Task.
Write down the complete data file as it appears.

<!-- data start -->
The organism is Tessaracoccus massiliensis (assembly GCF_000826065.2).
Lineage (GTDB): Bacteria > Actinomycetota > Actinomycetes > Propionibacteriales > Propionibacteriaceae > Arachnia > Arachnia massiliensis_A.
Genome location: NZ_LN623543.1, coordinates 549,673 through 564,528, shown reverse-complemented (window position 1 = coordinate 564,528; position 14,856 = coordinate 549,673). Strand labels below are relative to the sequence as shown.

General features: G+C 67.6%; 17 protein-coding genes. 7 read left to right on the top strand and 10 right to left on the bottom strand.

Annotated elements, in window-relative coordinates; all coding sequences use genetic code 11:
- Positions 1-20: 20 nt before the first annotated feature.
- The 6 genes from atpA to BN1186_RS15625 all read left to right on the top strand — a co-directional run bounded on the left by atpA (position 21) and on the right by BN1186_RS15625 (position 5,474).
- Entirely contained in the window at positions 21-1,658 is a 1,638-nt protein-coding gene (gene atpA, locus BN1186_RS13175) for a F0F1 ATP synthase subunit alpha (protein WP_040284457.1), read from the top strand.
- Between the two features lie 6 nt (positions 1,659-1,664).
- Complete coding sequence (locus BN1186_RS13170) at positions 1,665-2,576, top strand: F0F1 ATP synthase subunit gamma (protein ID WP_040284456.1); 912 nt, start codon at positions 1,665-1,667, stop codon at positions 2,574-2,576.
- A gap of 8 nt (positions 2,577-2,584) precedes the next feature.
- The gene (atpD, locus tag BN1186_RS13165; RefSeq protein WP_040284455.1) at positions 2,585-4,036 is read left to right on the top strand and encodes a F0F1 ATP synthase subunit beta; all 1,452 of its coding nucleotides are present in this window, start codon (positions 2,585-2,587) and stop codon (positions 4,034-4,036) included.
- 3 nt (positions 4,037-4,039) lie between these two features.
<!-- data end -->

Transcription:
The organism is Tessaracoccus massiliensis (assembly GCF_000826065.2).
Lineage (GTDB): Bacteria > Actinomycetota > Actinomycetes > Propionibacteriales > Propionibacteriaceae > Arachnia > Arachnia massiliensis_A.
Genome location: NZ_LN623543.1, coordinates 549,673 through 564,528, shown reverse-complemented (window position 1 = coordinate 564,528; position 14,856 = coordinate 549,673). Strand labels below are relative to the sequence as shown.

General features: G+C 67.6%; 17 protein-coding genes. 7 read left to right on the top strand and 10 right to left on the bottom strand.

Annotated elements, in window-relative coordinates; all coding sequences use genetic code 11:
- Positions 1-20: 20 nt before the first annotated feature.
- The 6 genes from atpA to BN1186_RS15625 all read left to right on the top strand — a co-directional run bounded on the left by atpA (position 21) and on the right by BN1186_RS15625 (position 5,474).
- Entirely contained in the window at positions 21-1,658 is a 1,638-nt protein-coding gene (gene atpA, locus BN1186_RS13175) for a F0F1 ATP synthase subunit alpha (protein WP_040284457.1), read from the top strand.
- Between the two features lie 6 nt (positions 1,659-1,664).
- Complete coding sequence (locus BN1186_RS13170) at positions 1,665-2,576, top strand: F0F1 ATP synthase subunit gamma (protein ID WP_040284456.1); 912 nt, start codon at positions 1,665-1,667, stop codon at positions 2,574-2,576.
- A gap of 8 nt (positions 2,577-2,584) precedes the next feature.
- The gene (atpD, locus tag BN1186_RS13165; RefSeq protein WP_040284455.1) at positions 2,585-4,036 is read left to right on the top strand and encodes a F0F1 ATP synthase subunit beta; all 1,452 of its coding nucleotides are present in this window, start codon (positions 2,585-2,587) and stop codon (positions 4,034-4,036) included.
- 3 nt (positions 4,037-4,039) lie between these two features.